"Once we start getting into real numbers and real bills and it's moving closer to the end, I don't know that you can hold 147 Republicans on it no dime over the number," the aide said.
House Appropriations Chairman David Obey, D-Wis., knows he will need more GOP support in the end. While a feisty partisan who often raises his voice in anger at the other side of the aisle -- and even his own at times -- Obey said he is trying not to pick fights and instead wants to focus on the substance of his bills.
"Believe it or not, there are some major changes that are occurring in the policy of these bills. In the environmental area we've had a major thrust on global warming, in the [Commerce-Justice-Science] bill we will have a major policy difference from the administration on law enforcement, in the Labor-HHS bill we are certainly going to have a different set of priorities from the president on education and health care, so there are big policy differences," Obey said.
"The way we put together the Labor-HHS bill in a bipartisan way, I'm trying to give Republicans opportunity to stay on board, and obviously there are people who are trying to prevent them from getting on board," he said.
Obey will have a busy week, marking up the Transportation-HUD and Labor-HHS bills Wednesday, while considering the Commerce-Justice-Science measure and earmarks in the Energy and Water bill Thursday.
Defense and Agriculture subcommittees also might move their bills, although that had not been decided late last week.
The Senate Appropriations Committee has picked up the pace, voting out eight of the 12 bills and considering two more this week -- the Financial Services and Transportation-HUD bills -- and is on pace to complete them all by the August recess.
The House is on track to pass all 12 bills by that time, but Senate floor time is uncertain. Senate Majority Leader Harry Reid, D-Nev., has not committed any time this month to appropriations, although it is possible one or two non-controversial bills could sneak through, like the Military Construction-VA or Legislative Branch measures.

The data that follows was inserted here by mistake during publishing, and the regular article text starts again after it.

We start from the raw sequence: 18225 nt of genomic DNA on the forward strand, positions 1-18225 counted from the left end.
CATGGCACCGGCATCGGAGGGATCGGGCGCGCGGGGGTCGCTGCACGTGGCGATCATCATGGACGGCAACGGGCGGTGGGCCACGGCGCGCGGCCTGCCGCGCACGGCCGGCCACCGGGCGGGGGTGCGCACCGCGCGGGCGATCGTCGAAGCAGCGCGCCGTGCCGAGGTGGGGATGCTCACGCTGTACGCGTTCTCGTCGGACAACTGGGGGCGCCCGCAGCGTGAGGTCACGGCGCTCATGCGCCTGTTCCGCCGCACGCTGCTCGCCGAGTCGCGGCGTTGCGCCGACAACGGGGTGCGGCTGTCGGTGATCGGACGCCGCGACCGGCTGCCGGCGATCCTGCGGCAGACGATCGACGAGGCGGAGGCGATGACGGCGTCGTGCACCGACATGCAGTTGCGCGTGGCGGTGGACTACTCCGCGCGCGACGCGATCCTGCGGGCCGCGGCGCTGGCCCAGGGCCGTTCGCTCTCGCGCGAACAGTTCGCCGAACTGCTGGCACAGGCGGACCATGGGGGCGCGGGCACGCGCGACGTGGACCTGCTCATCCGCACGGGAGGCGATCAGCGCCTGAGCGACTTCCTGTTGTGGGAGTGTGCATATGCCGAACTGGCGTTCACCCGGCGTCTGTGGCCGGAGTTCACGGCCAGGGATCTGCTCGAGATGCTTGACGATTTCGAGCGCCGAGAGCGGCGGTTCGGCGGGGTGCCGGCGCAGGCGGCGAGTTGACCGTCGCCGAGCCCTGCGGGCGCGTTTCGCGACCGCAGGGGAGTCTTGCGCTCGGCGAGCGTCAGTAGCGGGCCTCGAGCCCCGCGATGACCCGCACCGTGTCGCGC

A Reid spokesman said that this month the floor will be crowded with the defense authorization bill, which will take two weeks, and possibly reauthorization of the State Children's Health Insurance Program, also contentious.
As for the rest of the year, appropriations "will depend on getting bipartisan cooperation from the Republicans," he said.
Many Republicans, for their part, see little reason to cooperate, given the way Democrats hammered them last year for not getting their work done and because of the lengthy lists of earmarks in the Senate bills.
"Obey will pass all the bills eventually, and then do we have a conference? That's a good question. We don't know today if the Senate's going to pass appropriations bills, and if they don't, then Obey loses out on what he wants to do and that's have all the bills finished individually by the end of September," said House Defense Appropriations Subcommittee ranking member C.W. (Bill) Young, R-Fla., who was full committee chairman for six years.
The last time all the bills were passed individually and on time was 1994, when Obey and Senate Appropriations Chairman Robert Byrd, D-W.Va., were last chairmen.
"It's a big challenge. See the last time Obey was chairman, he had about a 60-vote majority. Today he doesn't have that," Young added.
Harkin said he believed in the end, both sides would get down to serious negotiations. "We're always willing to compromise, that's the art of getting things done. There may be compromises that can be made with the president, we'll do what we have to do," Harkin said. "I assume at some point we'll start compromising -- but not now. They always say, a good lawyer doesn't compromise until the courthouse steps."